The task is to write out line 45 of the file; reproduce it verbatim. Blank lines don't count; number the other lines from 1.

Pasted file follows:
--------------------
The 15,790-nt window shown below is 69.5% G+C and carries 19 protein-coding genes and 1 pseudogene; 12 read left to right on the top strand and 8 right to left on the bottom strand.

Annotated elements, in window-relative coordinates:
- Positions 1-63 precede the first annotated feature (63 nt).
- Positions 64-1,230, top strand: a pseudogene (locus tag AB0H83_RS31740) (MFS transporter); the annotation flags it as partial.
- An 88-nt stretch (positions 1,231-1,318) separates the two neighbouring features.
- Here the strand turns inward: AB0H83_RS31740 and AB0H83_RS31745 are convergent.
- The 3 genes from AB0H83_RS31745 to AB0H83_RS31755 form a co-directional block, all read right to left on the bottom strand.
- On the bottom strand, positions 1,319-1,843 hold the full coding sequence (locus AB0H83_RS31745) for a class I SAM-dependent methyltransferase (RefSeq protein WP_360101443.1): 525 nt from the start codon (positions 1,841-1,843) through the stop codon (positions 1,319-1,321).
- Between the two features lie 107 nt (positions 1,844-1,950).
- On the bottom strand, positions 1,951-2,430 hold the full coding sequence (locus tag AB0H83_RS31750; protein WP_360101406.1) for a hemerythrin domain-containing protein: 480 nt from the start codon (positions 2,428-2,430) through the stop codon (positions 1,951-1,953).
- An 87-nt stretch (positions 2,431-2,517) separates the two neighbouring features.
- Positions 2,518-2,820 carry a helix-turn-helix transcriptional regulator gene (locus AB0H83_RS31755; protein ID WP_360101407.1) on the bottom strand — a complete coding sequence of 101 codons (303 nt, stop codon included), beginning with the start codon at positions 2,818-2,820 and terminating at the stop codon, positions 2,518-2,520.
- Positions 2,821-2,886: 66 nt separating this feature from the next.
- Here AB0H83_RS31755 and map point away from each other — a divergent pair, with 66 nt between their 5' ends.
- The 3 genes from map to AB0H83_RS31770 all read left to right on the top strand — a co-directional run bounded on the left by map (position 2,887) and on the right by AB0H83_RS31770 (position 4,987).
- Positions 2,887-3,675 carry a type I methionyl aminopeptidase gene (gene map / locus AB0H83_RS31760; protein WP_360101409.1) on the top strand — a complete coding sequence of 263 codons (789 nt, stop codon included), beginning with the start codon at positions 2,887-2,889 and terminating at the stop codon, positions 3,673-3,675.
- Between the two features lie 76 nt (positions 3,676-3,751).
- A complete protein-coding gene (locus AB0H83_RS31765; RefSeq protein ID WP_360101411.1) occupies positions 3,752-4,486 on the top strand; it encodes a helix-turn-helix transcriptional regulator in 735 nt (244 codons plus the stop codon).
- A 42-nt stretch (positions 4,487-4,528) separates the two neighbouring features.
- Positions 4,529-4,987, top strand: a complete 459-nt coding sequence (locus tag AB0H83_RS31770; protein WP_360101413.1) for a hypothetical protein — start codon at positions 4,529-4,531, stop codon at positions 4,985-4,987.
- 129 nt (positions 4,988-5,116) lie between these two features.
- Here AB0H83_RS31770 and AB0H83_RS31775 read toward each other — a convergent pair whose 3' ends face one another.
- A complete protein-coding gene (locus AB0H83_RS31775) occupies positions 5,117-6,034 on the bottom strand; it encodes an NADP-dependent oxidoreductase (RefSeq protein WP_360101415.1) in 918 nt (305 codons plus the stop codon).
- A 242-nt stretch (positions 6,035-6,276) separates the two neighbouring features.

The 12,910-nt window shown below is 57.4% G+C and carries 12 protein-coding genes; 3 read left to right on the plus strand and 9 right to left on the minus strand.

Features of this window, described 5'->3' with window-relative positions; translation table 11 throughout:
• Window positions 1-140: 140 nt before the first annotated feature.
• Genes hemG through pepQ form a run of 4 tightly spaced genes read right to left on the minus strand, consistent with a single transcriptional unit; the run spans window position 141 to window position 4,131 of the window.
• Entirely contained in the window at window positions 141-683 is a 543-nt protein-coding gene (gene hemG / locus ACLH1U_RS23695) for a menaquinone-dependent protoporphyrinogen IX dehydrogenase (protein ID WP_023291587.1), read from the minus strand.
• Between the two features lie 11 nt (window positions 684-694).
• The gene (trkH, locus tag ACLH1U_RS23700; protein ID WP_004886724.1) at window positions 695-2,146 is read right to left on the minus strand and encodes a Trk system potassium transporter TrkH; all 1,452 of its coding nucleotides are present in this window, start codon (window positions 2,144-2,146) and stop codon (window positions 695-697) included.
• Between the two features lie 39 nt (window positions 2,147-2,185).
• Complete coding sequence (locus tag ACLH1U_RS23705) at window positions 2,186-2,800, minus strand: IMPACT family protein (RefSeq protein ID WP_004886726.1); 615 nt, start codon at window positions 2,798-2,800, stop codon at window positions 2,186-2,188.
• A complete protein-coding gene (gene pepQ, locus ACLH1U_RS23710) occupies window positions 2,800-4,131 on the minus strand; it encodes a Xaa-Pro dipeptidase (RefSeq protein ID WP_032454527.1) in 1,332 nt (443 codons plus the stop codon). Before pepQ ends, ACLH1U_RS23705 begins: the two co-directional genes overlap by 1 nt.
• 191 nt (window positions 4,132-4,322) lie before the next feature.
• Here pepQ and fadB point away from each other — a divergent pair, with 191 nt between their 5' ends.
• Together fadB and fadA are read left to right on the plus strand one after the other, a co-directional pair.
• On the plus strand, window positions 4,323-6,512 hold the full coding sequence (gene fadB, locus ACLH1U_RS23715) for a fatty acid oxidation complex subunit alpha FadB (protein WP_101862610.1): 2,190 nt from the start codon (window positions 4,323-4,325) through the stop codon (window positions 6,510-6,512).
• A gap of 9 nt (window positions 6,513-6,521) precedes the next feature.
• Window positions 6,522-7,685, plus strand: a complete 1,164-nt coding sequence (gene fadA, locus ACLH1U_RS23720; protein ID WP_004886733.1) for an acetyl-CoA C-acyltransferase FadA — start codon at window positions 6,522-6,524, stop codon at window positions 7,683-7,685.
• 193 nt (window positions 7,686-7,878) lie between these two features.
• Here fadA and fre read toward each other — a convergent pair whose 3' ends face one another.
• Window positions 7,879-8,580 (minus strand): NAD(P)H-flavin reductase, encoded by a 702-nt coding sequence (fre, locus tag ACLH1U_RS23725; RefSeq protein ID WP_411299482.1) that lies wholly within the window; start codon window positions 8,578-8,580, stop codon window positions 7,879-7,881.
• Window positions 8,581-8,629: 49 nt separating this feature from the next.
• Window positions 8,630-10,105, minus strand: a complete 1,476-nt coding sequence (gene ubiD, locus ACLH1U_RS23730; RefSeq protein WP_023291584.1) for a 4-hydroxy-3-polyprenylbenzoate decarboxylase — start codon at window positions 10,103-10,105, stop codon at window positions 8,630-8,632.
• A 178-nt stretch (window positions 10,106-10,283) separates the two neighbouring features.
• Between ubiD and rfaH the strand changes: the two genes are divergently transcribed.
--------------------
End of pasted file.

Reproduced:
• Window positions 8,630-10,105, minus strand: a complete 1,476-nt coding sequence (gene ubiD, locus ACLH1U_RS23730; RefSeq protein WP_023291584.1) for a 4-hydroxy-3-polyprenylbenzoate decarboxylase — start codon at window positions 10,103-10,105, stop codon at window positions 8,630-8,632.